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Movie Review of Bad Lieutenant: Port of Call New Orleans Starting Nicolas Cage

Bad Lieutenant: Good Cop Gone Nuts

Nicolas Cage has said, "There's a very fine line between Method actor and schizophrenic." In Werner Herzog's Bad Lieutenant: Port of Call New Orleans, he teeters that line maniacally, with an ever-increasing slur and crooked swagger. Cage plays Terence McDonagh, a detective in post-Katrina New Orleans investigating a drug-related murder and his personal threshold for cocaine and heroin.

The first news of Bad Lieutenant was puzzling: famously extreme director Werner Herzog re-imagining a 1992 cult movie, also called Bad Lieutenant, but shifting the action to New Orleans and casting Nic Cage in the Harvey Keitel role opposite his Ghost Rider costar Eva Mendes. Weird.

But in fact, Bad Lieutenant is Herzog's second surprisingly accessible movie in as many years, following 2007's Rescue Dawn. And Cage is brilliant in a role seemingly made for him, so read more.

The noirish, pulpy, desperate, and often hilarious film opens with a good deed: McDonagh dives into a Katrina-flooded jail cell to save a prisoner's life, in the process injuring his back and subsequently getting hooked on Vicodin and then far harder drugs.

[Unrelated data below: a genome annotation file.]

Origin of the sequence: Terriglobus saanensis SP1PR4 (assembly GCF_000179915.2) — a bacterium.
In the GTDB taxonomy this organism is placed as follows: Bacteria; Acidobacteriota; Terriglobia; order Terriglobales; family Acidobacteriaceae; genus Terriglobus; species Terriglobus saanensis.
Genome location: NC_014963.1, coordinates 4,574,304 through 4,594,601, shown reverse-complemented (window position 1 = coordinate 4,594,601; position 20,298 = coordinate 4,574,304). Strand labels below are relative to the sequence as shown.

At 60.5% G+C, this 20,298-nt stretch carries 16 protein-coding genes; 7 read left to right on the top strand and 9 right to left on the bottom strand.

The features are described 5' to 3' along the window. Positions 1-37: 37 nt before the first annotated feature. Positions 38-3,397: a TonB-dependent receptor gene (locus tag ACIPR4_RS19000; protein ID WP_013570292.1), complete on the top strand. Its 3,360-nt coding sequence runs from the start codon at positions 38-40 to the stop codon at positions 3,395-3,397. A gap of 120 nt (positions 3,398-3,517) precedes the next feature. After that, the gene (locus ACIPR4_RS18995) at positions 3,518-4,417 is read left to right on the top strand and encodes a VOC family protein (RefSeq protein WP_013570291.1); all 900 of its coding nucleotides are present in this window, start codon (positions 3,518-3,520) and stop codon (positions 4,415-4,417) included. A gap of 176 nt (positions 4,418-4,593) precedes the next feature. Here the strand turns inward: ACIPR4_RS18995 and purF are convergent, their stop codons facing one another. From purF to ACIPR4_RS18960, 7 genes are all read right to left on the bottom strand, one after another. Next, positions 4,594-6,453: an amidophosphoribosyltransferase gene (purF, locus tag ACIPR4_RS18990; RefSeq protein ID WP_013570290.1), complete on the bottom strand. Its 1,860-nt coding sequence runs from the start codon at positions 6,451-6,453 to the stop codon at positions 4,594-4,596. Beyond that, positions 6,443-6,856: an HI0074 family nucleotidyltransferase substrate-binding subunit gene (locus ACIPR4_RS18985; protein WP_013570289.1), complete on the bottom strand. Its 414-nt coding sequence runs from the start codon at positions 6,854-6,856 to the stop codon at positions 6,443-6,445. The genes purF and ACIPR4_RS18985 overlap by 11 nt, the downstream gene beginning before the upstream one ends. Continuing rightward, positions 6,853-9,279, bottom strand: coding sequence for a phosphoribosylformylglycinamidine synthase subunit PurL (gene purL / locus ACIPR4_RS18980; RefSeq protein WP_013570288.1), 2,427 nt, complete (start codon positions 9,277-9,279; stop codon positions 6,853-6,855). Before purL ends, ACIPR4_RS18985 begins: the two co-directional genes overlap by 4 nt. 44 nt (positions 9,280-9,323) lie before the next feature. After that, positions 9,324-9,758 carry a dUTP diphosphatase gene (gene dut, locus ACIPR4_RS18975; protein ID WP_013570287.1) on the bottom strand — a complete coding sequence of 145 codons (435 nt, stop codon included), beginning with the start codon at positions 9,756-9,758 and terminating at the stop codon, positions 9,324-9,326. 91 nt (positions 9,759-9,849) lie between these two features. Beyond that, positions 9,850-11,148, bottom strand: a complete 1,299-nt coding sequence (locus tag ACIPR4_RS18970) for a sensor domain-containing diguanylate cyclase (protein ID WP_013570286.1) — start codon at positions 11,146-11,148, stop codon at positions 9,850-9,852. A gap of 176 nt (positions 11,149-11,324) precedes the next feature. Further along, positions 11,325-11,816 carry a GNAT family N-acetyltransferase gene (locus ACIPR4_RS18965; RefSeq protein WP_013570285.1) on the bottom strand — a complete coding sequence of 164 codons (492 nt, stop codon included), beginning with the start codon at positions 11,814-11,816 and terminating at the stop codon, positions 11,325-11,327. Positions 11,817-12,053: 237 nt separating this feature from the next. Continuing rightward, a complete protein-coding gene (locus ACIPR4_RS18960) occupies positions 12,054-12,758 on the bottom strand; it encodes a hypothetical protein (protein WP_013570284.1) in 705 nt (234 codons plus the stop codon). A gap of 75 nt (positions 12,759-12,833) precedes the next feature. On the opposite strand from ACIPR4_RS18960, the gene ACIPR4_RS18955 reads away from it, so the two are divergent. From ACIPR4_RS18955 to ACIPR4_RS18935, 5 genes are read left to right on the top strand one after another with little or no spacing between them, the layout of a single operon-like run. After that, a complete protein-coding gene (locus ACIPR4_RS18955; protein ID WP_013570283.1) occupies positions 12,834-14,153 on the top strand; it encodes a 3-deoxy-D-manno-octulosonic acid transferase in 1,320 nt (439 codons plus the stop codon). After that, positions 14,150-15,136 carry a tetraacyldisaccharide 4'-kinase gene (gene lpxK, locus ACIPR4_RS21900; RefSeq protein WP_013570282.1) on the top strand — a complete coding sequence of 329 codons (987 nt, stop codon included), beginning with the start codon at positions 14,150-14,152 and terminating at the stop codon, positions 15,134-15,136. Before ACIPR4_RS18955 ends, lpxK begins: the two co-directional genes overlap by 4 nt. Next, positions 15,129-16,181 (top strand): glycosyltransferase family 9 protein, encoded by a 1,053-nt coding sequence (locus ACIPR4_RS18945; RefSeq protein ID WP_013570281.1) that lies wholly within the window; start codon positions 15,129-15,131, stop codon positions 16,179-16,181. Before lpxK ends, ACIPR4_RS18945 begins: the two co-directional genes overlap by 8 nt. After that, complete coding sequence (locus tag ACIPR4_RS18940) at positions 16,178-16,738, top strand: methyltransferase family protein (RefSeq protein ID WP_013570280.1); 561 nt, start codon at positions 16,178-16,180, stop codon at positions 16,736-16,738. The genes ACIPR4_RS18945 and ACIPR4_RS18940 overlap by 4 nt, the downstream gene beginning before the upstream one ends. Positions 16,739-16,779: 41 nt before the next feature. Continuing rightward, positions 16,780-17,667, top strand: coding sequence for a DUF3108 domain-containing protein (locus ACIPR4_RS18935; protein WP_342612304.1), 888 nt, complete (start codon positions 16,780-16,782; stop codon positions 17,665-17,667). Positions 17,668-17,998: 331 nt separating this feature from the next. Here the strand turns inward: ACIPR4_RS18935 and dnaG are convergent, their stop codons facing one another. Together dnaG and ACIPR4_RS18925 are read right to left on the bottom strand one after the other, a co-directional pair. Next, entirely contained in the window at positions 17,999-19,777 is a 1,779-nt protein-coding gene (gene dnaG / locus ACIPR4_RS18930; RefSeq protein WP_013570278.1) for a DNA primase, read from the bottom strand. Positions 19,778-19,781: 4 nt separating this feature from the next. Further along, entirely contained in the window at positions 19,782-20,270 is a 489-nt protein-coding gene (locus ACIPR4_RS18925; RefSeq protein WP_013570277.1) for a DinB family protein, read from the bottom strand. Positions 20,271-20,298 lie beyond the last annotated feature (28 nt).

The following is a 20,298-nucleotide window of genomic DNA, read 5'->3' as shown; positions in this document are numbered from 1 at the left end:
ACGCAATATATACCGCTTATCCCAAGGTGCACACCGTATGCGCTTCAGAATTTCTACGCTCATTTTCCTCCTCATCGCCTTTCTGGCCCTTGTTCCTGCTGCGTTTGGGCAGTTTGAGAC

As a degenerate cop in a washed-out city, Cage makes Denzel Washington's Training Day villain look like a Boy Scout. He slithers through the streets, confiscating drugs to snort with his prostitute girlfriend (Mendes), hooking up with a drug kingpin played by Alvin "Xzibit" Joiner, and fending off a rising tide of self-created trouble. "Being courteous is really getting in the way of my progress," he croaks before one of his more disturbing moral lapses.

In post-Katrina New Orleans, Herzog has found the perfect setting. He never lets the city look pretty or even charmingly decayed, and he populates it with iguanas and alligators and snakes and fish. At every turn, McDonagh is confronted by cold-blooded animals, as he careens between the call of duty and the cold-blooded instinct of his addiction. It's impossible to ignore the reptilian symbolism, and the effect is perfectly bizarre. Despite its darkest moments, Bad Lieutenant is a remarkably good trip.


Photos Courtesy First Look Studios

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